Walt Disney Co. truly is a magical place. It's managing to buy some $52 billion of assets without technically spending a dime. The how and why make it even more interesting.
Last week, the Murdoch family agreed to sell certain of their 21st Century Fox Inc. TV and film businesses to Disney in return for shares in the entertainment conglomerate. No cash is changing hands. In fact, Disney stands out as the only U.S. acquirer this year to not take advantage of cheap borrowing rates -- or rather not need to -- for a deal over $20 billion.
For the last few years, the M&A market has been punctuated by colossal, highly leveraged mergers, such as AT&T Inc.'s pending takeover of Time Warner Inc. and CVS Health Corp.'s recent offer for Aetna Inc. Both are made possible by low-cost debt and investors' renewed comfort with stretching balance sheets in the name of growth. That Disney -- in the face of ratings pressure and much industry uncertainty -- can still fully rely on its stock for currency for a deal this magnitude is a testament to the faith shareholders have in CEO Bob Iger and his team.
To offset the dilution to Disney shareholders, the company does plan to repurchase $10 billion worth of stock "between now and shortly after the transaction closes," plus up to an additional $10 billion within two years post-closing. So in that sense, it's spending some money, but buybacks are the normal course of business at Disney. It spent $9.4 billion on share repurchases in its fiscal year that ended in September. Management also estimates an eventual $2 billion in cost savings from buying the Fox assets.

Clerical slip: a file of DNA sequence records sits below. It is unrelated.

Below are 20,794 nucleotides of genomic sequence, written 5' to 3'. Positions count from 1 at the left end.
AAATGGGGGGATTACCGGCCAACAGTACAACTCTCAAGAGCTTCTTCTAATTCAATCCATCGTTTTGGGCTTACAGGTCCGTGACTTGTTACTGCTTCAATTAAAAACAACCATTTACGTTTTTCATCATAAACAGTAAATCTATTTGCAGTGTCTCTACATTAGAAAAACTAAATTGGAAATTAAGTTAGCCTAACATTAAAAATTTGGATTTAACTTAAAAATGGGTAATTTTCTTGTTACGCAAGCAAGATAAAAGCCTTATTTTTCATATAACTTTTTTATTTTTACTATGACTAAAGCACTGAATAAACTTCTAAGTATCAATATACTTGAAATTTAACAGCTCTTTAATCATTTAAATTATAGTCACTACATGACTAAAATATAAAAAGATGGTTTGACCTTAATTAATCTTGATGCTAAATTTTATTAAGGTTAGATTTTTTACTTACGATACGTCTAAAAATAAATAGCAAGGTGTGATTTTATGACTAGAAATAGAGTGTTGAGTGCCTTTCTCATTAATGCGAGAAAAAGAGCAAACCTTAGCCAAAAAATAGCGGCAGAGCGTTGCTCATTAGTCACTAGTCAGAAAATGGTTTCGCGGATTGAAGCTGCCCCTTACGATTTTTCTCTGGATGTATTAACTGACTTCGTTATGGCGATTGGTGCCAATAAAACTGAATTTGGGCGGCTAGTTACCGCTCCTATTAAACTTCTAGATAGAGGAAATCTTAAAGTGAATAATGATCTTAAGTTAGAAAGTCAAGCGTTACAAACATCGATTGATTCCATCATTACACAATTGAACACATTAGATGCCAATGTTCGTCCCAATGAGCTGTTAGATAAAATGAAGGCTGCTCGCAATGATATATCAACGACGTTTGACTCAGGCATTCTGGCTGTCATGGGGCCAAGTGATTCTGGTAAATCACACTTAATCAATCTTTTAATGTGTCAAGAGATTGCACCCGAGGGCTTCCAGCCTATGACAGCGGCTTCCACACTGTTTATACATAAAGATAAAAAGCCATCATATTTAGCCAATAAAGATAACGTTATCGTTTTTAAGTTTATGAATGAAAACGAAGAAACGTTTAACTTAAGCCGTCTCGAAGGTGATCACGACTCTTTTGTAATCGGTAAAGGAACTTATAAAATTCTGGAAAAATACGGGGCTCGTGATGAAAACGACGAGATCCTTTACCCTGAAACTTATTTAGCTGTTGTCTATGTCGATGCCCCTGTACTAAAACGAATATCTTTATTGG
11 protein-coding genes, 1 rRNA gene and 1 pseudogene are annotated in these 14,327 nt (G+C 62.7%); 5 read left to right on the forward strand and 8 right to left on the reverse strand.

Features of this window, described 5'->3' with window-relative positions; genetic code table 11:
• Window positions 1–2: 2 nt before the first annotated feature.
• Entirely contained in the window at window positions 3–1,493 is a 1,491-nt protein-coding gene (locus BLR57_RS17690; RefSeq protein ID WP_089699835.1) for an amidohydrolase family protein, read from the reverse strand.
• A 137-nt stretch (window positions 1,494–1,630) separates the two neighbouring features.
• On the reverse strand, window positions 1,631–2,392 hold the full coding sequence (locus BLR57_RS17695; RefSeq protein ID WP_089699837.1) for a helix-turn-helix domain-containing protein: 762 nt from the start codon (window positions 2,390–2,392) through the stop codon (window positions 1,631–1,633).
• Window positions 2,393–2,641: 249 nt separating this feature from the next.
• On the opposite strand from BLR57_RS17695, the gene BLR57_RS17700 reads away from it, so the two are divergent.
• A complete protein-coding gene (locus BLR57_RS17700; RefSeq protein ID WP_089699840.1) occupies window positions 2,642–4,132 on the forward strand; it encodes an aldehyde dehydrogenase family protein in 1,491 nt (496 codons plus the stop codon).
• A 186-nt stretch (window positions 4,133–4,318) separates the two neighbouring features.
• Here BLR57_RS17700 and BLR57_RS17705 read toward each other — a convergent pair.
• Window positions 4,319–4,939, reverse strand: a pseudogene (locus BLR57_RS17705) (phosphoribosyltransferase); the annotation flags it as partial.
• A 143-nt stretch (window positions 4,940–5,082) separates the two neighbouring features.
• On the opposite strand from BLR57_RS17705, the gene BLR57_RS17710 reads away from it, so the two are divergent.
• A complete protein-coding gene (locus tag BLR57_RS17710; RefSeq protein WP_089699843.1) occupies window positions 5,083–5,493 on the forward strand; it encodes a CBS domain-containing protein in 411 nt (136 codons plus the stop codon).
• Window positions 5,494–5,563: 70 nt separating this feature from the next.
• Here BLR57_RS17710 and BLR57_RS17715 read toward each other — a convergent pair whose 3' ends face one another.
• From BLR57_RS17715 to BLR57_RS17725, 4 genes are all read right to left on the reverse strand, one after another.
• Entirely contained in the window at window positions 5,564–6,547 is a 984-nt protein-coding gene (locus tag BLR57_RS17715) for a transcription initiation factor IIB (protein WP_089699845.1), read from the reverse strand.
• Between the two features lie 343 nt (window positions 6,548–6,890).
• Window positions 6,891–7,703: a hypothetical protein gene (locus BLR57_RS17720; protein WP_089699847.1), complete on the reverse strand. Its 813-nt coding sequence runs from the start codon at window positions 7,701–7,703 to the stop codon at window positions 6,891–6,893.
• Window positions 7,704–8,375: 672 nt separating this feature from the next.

But why not just borrow the money? When rates are as low as they are, cash certainly makes the numbers in big mergers look prettier at first. As it stands now, Disney's total debt is only 1.5 times adjusted trailing 12-month Ebitda, while all its peers carry higher ratios. With the Fox deal and assuming it then buys the rest of Sky, leverage would expand to about 2.9 times. To put that in perspective, CVS cites an adjusted debt-to-Ebitda ratio of 4.6 should its acquisition of health-insurer Aetna get done.
Disney's decision to conserve its balance sheet may have as much to do with its brawn as its own insecurities about the future of media. Its sheer scale insulates the company better than its rivals. Still, prime-time cable ratings for viewers ages 18 to 49 are down about 8 percent at Disney this year through November, according to Nielsen.
Todd Klein, a partner at Washington-based venture capital firm Revolution, put it best. "What can kill really good media companies are bad balance sheets," said Klein, who specializes in media and technology businesses. "No one knows how fast cord-cutting will continue to happen, so you don’t want to be stuck with a broken balance sheet when you might need a strong balance sheet the most. And if you have the strength in your share price and the confidence of your shareholder base, there's a lot of sense to this."
Seeing the success Netflix Inc. has had in stealing cable subscribers, Iger is taking the plunge into the streaming world. In 2018, Disney will launch two streaming offerings, plus the Fox deal will give it majority ownership of Hulu, which opens a lot of doors. These latest moves by Iger have been by far the riskiest he's made in his tenure -- they're also necessary. Media networks supplied nearly half of Disney's $14.8 billion of operating profit this year.
Netflix may have won the battle, but its strategy is dependent on being able to easily access the debt markets. Disney's doesn't, and it's building up its arsenal.